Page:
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Riding, roping help fund fight against cancerOriginally Published March 10, 2013 at 12:00 a.m.
Updated March 8, 2013 at 12:15 p.m.
Amanda Batchelor, a nurse at Hot Spring County Medical Center, rides her barrel-racing horse, Topless Bar Leo, as a member of the hospital’s Relay for Life team. Batchelor and Leo were scheduled to take part in Saturday’s Turnin’ 3 for the Cure event. The medical center team raised more than $21,000 for the American Cancer Society in 2012.
Every spring, hundreds of people around the Tri-Lakes region volunteer, march and work in dozens of ways to raise funds for the national fight against cancer as part of the American Cancer Society’s Relay for Life events.
Beginning April 19 in Arkadelphia and running until May 31 in Hot Springs, there will be Relay for Life events in Clark, Garland, Grant, Hot Spring and Saline counties.
The events are designed to give everyone a chance to celebrate the personal victories against cancer that have occurred within the community and to help fund research and treatment to reduce the pain and loss from the disease.
Normally, the funds are raised as the society invites residents to walk for a period of time. Each walker pledges to raise funds for their time on the track. However, there are other ways to raise funds, and in Hot Spring County, two rodeo events are held by Relay for Life teams to add to the personal pledges they have collected.
“I got involved with the Hot Spring County Medical Center Team, and I was looking for a different way to raise funds,” said Toni Aldridge, a medical surgery nurse at the hospital in Malvern. “My husband, Bill, used to ride in the rodeo in his younger days, and I thought we could have a rodeo event to bring in money.”
The Aldridges and the rest of the hospital team hold Turnin’ 3 for the Cure, a barrel-racing event held at the Malvern Rodeo Area, behind the Hot Spring County Fairgrounds on U.S. 270 in Malvern.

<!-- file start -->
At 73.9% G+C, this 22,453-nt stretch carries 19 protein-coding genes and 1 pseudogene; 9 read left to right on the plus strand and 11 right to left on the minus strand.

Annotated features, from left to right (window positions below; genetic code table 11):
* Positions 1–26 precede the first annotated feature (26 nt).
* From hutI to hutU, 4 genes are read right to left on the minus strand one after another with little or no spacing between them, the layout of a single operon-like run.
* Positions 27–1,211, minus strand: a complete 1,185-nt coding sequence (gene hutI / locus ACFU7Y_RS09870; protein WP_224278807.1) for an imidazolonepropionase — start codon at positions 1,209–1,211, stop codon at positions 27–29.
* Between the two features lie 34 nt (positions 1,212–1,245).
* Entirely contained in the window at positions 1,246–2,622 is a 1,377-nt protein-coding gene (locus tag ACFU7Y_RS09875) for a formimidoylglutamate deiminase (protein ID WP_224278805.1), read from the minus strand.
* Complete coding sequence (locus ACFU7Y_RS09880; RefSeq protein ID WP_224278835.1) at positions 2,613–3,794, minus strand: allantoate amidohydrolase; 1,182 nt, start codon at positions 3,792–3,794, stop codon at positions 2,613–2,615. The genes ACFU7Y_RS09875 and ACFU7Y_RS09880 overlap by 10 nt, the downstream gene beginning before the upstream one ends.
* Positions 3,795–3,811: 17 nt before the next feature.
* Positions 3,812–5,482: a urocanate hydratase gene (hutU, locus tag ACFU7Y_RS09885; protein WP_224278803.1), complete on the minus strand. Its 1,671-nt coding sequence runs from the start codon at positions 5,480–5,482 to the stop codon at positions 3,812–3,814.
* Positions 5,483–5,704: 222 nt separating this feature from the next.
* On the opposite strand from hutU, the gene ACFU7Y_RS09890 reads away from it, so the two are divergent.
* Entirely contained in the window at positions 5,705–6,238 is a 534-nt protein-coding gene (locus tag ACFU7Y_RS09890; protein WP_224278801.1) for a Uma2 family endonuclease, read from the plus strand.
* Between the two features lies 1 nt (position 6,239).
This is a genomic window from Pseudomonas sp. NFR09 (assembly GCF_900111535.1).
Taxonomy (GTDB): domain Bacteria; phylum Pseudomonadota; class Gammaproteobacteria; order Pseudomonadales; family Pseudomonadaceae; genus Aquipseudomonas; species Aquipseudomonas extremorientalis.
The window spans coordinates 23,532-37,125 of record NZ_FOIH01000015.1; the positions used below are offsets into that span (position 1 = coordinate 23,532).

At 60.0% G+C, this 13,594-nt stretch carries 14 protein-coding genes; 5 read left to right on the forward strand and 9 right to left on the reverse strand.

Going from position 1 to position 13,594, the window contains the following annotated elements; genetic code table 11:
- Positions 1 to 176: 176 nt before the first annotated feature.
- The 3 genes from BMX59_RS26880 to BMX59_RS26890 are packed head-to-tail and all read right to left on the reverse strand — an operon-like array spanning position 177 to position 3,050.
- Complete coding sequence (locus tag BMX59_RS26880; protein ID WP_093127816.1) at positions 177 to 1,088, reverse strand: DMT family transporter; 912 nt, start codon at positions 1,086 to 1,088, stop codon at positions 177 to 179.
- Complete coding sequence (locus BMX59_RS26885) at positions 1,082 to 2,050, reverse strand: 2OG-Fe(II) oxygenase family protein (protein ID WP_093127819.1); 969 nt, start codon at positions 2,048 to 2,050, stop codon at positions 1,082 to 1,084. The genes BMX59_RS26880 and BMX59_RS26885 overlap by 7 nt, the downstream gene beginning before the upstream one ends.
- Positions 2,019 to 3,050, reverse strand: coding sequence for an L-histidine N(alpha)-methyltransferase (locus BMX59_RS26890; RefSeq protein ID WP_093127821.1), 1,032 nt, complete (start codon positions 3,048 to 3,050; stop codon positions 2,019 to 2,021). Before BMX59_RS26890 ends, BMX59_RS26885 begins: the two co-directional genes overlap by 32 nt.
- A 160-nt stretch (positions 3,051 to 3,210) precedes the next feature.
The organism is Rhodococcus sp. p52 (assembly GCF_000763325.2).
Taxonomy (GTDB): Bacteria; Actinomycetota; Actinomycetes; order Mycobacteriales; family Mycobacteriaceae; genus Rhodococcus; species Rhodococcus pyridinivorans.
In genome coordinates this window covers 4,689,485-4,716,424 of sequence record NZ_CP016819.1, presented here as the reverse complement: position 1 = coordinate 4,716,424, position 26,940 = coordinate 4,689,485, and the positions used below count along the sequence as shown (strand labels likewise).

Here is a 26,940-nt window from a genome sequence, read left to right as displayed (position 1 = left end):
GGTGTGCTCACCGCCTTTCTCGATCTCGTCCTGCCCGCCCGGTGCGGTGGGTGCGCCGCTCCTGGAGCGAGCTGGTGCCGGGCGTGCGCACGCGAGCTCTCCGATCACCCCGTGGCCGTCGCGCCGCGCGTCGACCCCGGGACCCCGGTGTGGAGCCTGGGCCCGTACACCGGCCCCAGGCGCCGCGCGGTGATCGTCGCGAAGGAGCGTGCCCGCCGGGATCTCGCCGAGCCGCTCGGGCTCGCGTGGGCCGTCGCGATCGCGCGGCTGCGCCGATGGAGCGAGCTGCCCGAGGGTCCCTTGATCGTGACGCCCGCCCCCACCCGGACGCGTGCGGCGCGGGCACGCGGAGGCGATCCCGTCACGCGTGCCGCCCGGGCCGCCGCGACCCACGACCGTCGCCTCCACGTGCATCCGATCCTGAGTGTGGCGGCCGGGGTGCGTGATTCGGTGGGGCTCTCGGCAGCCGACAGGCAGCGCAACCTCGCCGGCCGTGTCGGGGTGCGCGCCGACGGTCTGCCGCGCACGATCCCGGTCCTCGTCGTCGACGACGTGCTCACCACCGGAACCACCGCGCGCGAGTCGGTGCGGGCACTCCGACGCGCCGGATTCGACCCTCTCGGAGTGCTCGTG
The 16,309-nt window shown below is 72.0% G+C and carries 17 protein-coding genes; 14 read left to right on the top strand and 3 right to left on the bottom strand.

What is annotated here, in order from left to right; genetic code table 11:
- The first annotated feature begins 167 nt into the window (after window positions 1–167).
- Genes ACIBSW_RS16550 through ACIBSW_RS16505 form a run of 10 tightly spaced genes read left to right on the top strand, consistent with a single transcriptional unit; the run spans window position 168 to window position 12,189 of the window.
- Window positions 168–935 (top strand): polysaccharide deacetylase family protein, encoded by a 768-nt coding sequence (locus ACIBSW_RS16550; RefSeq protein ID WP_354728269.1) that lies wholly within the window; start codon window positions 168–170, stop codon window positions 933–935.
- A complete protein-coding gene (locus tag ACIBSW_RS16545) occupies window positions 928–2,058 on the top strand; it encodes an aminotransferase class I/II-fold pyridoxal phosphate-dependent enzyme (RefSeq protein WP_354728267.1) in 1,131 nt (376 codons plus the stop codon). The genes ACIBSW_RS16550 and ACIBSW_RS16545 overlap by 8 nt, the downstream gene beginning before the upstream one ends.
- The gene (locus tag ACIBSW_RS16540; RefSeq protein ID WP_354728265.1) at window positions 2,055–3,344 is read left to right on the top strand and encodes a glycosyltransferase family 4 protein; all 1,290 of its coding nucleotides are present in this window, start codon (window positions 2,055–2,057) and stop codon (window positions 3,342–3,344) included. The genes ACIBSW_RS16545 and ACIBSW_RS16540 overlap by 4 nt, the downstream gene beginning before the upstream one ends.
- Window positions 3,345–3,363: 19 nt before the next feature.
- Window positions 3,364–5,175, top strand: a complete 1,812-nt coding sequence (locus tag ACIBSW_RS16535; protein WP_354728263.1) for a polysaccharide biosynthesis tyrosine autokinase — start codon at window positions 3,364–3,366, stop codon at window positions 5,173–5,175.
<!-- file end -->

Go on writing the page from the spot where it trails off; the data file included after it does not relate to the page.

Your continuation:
This year’s event was held Saturday. The accounting for the event is unfinished, but Toni said she expects the totals to exceed last year’s event when 84 riders took part, raising around $3,500 for the team from Hot Spring County Medical Center.
In all, the team raised more than $21,000 for the county’s Relay for Life event that in total turned over more than $92,000 to the American Cancer Society.
“Last year was the biggest Relay for Life total from Hot Spring County ever,” said Nikki Ezell, district community representative from the American Cancer Society. “The two teams sponsoring the rodeo events were our top money raisers in the county.”
Barrel racing is a rodeo event primarily for women riders, although Bill said there were two men riders in the charity event in 2011. The rider and horse attempt to complete a clover-leaf pattern around preset barrels in the fastest time.
“There were four riders from Hot Spring County and representatives from almost every county in Arkansas, as well as riders from Mississippi, Oklahoma and Texas,” Toni said.
Along with entry fees, sponsors contribute to the teams’ totals and help pay the prizes to the winners.
“We also contribute money from selling T-shirts and concessions,” Bill said. “Admission is free.”
Bill’s mother had cancer, and several of Toni’s family members have had cancer.
“A lot of the people who get involved have had cancer touch their lives, either personally or someone they know,” said Britney Puggle, who chairs the Hot Spring County Relay for Life. “I got involved when my mother was diagnosed with cancer.”
Another rodeo event benefiting Relay for Life is the annual Ropin’ for the Cause event scheduled for March 23 at the Rockin H Ranch near Malvern. This will be the third year for the event, which features team calf roping. The event is hosted by Gerald and Janet Harris of Malvern.
This event is a fundraiser for the Hot Springs team Brothers and Sisters, formed in 2009, said Kara Hyatt, a member of the team. Like the barrel-racing event, the team roping brought in more than $3,000 in the year’s first event in 2010 and has grown every year. Last year, the team brought in $15,000 to the county’s Relay for Life, Ezell said.
In a typical roping competition, a portion of the entry free goes to the host to cover the expenses for the event. However, the Harrises donate that portion of the fee to the Relay for Life team.
“Cancer is in both our families, and when you have a child lost to cancer, you want to do everything you can to see that other children and other families don’t have to go through that kind of loss,” Janet said. “That is why our heart is here.”
Even those who are not skilled ropers or barrel-racers can participate in the 2013 Hot Spring County Relay for Life. It is scheduled for April 26 at Malvern High School. For more information, call (501) 384-2712. To enter or pledge to other Relay for Life events in the region, call (501) 760-2195 or visit the American Cancer Society’s relay website, www.relayforlife.org.
Staff writer Wayne Bryan can be reached at (501) 244-4460 or firstname.lastname@example.org.
Tri-Lakes Edition Writer Wayne Bryan can be reached at 501-244-4460 or email@example.com.